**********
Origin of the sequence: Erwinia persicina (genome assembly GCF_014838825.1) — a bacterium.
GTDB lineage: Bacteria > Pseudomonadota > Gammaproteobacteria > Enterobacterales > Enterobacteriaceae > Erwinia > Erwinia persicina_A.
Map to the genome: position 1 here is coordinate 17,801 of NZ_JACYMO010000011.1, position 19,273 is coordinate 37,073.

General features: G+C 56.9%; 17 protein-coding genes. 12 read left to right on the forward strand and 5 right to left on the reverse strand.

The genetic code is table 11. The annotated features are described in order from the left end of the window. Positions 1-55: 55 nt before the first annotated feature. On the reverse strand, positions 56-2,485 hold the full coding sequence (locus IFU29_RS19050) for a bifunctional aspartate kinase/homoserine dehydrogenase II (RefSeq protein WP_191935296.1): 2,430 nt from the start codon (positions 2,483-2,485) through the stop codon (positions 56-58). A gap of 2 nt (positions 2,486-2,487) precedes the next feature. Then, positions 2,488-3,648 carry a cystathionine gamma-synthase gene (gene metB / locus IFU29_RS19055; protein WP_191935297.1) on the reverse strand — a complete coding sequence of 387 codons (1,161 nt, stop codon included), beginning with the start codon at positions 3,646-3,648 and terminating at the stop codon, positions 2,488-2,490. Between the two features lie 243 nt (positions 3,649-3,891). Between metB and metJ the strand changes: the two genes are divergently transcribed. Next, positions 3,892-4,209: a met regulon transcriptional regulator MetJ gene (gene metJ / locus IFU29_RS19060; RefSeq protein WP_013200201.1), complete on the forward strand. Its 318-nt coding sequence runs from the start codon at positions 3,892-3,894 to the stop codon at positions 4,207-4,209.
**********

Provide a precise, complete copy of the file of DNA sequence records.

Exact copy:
Origin of the sequence: Erwinia persicina (genome assembly GCF_014838825.1) — a bacterium.
GTDB lineage: Bacteria > Pseudomonadota > Gammaproteobacteria > Enterobacterales > Enterobacteriaceae > Erwinia > Erwinia persicina_A.
Map to the genome: position 1 here is coordinate 17,801 of NZ_JACYMO010000011.1, position 19,273 is coordinate 37,073.

General features: G+C 56.9%; 17 protein-coding genes. 12 read left to right on the forward strand and 5 right to left on the reverse strand.

The genetic code is table 11. The annotated features are described in order from the left end of the window. Positions 1-55: 55 nt before the first annotated feature. On the reverse strand, positions 56-2,485 hold the full coding sequence (locus IFU29_RS19050) for a bifunctional aspartate kinase/homoserine dehydrogenase II (RefSeq protein WP_191935296.1): 2,430 nt from the start codon (positions 2,483-2,485) through the stop codon (positions 56-58). A gap of 2 nt (positions 2,486-2,487) precedes the next feature. Then, positions 2,488-3,648 carry a cystathionine gamma-synthase gene (gene metB / locus IFU29_RS19055; protein WP_191935297.1) on the reverse strand — a complete coding sequence of 387 codons (1,161 nt, stop codon included), beginning with the start codon at positions 3,646-3,648 and terminating at the stop codon, positions 2,488-2,490. Between the two features lie 243 nt (positions 3,649-3,891). Between metB and metJ the strand changes: the two genes are divergently transcribed. Next, positions 3,892-4,209: a met regulon transcriptional regulator MetJ gene (gene metJ / locus IFU29_RS19060; RefSeq protein WP_013200201.1), complete on the forward strand. Its 318-nt coding sequence runs from the start codon at positions 3,892-3,894 to the stop codon at positions 4,207-4,209.